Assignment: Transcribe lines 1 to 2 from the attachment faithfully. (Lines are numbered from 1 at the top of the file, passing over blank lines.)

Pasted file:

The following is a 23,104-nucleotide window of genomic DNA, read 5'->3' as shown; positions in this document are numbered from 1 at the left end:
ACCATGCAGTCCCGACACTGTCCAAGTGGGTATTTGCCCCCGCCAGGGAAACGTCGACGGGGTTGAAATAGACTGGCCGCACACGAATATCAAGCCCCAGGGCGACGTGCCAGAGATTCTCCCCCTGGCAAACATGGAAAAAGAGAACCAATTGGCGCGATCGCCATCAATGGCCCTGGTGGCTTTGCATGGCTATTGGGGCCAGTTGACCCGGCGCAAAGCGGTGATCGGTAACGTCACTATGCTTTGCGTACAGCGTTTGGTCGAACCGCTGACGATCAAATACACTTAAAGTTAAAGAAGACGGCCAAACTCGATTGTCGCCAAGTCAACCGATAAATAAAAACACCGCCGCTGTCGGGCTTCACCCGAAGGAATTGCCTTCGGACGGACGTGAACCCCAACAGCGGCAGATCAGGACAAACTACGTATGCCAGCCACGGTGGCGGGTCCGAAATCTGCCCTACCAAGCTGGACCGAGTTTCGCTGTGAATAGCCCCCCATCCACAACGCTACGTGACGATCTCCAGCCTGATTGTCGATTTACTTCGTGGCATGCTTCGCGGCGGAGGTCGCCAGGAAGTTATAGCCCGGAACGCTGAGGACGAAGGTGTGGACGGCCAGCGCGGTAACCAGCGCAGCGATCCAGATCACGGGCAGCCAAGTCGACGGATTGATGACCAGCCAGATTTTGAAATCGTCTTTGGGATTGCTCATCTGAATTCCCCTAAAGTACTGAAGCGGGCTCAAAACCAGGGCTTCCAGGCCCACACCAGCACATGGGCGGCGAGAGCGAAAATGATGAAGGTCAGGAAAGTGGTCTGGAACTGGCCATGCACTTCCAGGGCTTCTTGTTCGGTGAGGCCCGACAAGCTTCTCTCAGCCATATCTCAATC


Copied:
The following is a 23,104-nucleotide window of genomic DNA, read 5'->3' as shown; positions in this document are numbered from 1 at the left end:
ACCATGCAGTCCCGACACTGTCCAAGTGGGTATTTGCCCCCGCCAGGGAAACGTCGACGGGGTTGAAATAGACTGGCCGCACACGAATATCAAGCCCCAGGGCGACGTGCCAGAGATTCTCCCCCTGGCAAACATGGAAAAAGAGAACCAATTGGCGCGATCGCCATCAATGGCCCTGGTGGCTTTGCATGGCTATTGGGGCCAGTTGACCCGGCGCAAAGCGGTGATCGGTAACGTCACTATGCTTTGCGTACAGCGTTTGGTCGAACCGCTGACGATCAAATACACTTAAAGTTAAAGAAGACGGCCAAACTCGATTGTCGCCAAGTCAACCGATAAATAAAAACACCGCCGCTGTCGGGCTTCACCCGAAGGAATTGCCTTCGGACGGACGTGAACCCCAACAGCGGCAGATCAGGACAAACTACGTATGCCAGCCACGGTGGCGGGTCCGAAATCTGCCCTACCAAGCTGGACCGAGTTTCGCTGTGAATAGCCCCCCATCCACAACGCTACGTGACGATCTCCAGCCTGATTGTCGATTTACTTCGTGGCATGCTTCGCGGCGGAGGTCGCCAGGAAGTTATAGCCCGGAACGCTGAGGACGAAGGTGTGGACGGCCAGCGCGGTAACCAGCGCAGCGATCCAGATCACGGGCAGCCAAGTCGACGGATTGATGACCAGCCAGATTTTGAAATCGTCTTTGGGATTGCTCATCTGAATTCCCCTAAAGTACTGAAGCGGGCTCAAAACCAGGGCTTCCAGGCCCACACCAGCACATGGGCGGCGAGAGCGAAAATGATGAAGGTCAGGAAAGTGGTCTGGAACTGGCCATGCACTTCCAGGGCTTCTTGTTCGGTGAGGCCCGACAAGCTTCTCTCAGCCATATCTCAATC